Saturday, December 18, 2004

L-TREE a new datastructure for efficient hierarchy representation in a database.....

Hey don't say that you guys have never came across an LDAP server....hmm...ok its your directory within your organizaion.....since every organizaition is hierarchical in the sense a 'senior manager' has several 'managers' reporting to him and a 'manager' has 'developers' all this data is hierarchical. So if I were to give you this problem and make a system which will report queries like 'gimme all the employees under employee X' how would you approach the problem ?....
One quick solution is create a table in the database
To answer that you might query the database like
Finally you have got a workaround...Unfortunately this kind of workarounds seem to be very inefficient for storing and retriving Structured Hierarchical Data hmm...I know you are thinking about some thing right??? XML :)) Yes its XML. How can I store XML in my database and answer my queries on the Hierarchical data. My Idea is to make HIERARCHY as a datatype itself rather than some thing else. That is just as we have primitive datatype support within a every column in the database would be of some primitive datatype supported by the The idea is can we make HIERARCHY a datatype.....hey wait a sec just figured out I'am not the only one who thought about it....yes Oleg has alreay added a great Contrib Module for postgresql. Oleg made is generic so that you can persist any label based I have a good Idea in extending L-TREE to support XML....its really great to have such an optimized HIERARCHY representation for structured data...people have been talking about indexing and datastructures for XML Databases but this seems to me as a really good contribution from Oleg..... Vamsi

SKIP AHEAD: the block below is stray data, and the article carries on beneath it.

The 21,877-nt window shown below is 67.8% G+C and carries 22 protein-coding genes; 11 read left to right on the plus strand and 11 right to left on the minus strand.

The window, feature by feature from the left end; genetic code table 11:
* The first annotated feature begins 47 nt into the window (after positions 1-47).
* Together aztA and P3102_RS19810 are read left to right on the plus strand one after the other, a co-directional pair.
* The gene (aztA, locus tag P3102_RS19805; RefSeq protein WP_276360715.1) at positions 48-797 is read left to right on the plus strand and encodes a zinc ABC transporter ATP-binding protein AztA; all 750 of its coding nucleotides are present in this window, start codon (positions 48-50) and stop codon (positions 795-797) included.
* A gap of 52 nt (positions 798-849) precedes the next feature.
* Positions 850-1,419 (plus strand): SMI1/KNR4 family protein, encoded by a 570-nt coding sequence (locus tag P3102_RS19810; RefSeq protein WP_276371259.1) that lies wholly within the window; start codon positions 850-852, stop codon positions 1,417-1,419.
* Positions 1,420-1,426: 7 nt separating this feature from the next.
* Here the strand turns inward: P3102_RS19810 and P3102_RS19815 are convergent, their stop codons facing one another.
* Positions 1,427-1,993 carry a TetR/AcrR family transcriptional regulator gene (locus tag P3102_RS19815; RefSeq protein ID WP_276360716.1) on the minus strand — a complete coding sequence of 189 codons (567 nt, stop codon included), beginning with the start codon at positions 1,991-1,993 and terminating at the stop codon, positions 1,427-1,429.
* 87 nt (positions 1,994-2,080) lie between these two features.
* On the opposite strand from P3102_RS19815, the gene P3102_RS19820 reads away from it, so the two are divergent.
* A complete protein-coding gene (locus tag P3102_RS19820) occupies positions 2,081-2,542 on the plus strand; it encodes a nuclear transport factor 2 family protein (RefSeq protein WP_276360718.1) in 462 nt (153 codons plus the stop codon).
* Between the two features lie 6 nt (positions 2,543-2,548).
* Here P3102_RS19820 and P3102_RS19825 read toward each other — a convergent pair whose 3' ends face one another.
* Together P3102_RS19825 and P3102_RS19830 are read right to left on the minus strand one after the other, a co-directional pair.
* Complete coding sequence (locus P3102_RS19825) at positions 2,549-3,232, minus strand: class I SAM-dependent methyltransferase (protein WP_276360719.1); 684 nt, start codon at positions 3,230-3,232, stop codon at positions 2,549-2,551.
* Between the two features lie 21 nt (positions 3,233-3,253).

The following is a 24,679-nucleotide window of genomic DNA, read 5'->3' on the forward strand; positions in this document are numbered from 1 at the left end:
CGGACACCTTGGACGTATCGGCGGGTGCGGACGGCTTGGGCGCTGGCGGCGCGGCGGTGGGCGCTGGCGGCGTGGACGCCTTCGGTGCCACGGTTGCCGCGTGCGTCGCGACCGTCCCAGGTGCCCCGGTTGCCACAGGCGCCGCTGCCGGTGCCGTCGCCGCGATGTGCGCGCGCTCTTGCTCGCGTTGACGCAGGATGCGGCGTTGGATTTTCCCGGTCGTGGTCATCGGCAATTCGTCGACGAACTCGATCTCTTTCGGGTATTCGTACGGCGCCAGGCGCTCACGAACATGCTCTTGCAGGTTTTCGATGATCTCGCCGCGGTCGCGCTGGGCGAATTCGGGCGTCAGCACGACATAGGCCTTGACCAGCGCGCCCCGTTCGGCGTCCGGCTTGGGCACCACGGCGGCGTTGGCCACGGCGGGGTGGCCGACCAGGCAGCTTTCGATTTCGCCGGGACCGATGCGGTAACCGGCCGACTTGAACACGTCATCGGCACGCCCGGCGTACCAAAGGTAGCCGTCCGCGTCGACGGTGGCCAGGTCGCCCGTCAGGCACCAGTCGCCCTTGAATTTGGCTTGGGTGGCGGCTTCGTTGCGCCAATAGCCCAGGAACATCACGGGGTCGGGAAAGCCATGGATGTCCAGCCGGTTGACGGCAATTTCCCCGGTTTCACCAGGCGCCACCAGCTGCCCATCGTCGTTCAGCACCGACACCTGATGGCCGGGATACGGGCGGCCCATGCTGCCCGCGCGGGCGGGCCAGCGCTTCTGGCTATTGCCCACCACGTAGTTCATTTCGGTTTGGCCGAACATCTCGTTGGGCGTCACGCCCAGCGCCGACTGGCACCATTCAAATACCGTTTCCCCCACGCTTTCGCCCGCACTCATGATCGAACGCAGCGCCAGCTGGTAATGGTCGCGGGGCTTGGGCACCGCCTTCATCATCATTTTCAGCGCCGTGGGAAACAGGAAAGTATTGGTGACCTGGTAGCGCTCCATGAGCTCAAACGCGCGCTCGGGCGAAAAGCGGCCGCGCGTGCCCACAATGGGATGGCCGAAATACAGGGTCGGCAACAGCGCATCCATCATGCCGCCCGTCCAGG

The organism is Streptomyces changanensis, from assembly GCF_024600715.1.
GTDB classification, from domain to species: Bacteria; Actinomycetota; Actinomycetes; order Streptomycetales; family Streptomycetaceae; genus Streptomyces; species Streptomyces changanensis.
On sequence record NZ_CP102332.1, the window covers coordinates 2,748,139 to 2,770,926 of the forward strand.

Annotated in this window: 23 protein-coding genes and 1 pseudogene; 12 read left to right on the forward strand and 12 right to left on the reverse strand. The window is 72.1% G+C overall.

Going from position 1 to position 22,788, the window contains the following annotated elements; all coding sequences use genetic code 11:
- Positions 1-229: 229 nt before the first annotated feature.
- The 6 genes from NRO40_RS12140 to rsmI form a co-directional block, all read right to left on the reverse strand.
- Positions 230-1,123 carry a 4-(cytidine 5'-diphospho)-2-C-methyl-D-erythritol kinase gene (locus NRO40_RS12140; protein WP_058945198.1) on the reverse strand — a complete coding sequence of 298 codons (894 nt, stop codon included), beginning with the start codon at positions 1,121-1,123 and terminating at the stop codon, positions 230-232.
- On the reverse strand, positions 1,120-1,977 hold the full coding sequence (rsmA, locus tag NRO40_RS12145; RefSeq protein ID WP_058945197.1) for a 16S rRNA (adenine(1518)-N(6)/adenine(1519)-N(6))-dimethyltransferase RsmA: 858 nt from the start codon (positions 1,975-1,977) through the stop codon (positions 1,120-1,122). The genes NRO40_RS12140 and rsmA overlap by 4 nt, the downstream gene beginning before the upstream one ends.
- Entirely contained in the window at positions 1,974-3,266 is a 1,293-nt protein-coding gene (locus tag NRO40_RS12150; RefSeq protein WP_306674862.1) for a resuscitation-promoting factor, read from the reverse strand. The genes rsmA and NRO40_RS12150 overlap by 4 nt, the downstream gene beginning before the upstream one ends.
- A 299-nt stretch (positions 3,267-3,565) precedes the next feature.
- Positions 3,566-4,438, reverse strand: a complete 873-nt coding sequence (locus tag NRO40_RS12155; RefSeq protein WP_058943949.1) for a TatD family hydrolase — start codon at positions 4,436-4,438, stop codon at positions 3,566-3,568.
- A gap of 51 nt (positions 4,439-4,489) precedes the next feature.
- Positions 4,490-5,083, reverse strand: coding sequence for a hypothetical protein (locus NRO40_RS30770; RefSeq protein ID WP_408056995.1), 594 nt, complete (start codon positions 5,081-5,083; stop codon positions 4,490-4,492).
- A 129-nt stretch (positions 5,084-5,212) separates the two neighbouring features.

Tuesday, December 14, 2004

Useful unix command for finding all the files recusively which contain a string

peemt4:vamsik:(vamsi_aix_ns_port):/vobs/ETG_Repository/src>find . -name "*.c" -exec grep -i "Your Search String" \{\} \; -print
Sound simple but thought it would be useful....

Saturday, December 04, 2004

Moving from STL to GTL

Originally uploaded by vamsi.
Most of the developers building any systems are generally stuck with the problem of implementing graph algorithms. Graph algorithms are really fundamental algorithms and are applied extensively...take the following example's

1. Circuit Partitioning: The stage where the designer had come up with a netlist and technology mapping being done. Now want to partition the circuit so that highly connected blocks stay together.....So when I talk about netlist....there it goes the HYPERGRAPH. The most fundamental netlist representation so to make systems which process these hypergraphs (netlist's) you need to write code in a very generic manner because the partioned hypergraph by the partitioning algorithms will be used by the placement algorithms and it goes on and on.......hmmmm now I recollect the network stack where pointer to the packet is passed across several layers and its done in such a way that to avoid redundancy involved in copying over the stack (process stack not network stack) they use a pointer to some heap space.......similarly in EDA tools where the netlist is taken through several stages(involves verification also) and finally realized into physical geometry, the developers especially EDA tool developers need some generic implementations like STL....its really great TEMPLATE LIBRARY lets you quickly do your tasks and modify only appropriate parts of the algorithms.....but STL has no support of hypergraphs...I mean not even need to create your own Graph Container on the existing now to avoid this we have got GTL a great libray.....I came across it while helping a friend in implementing KLM circuit partitioning algorithm...I feel that it would be really helpful for may other computer science domains apart from CAD....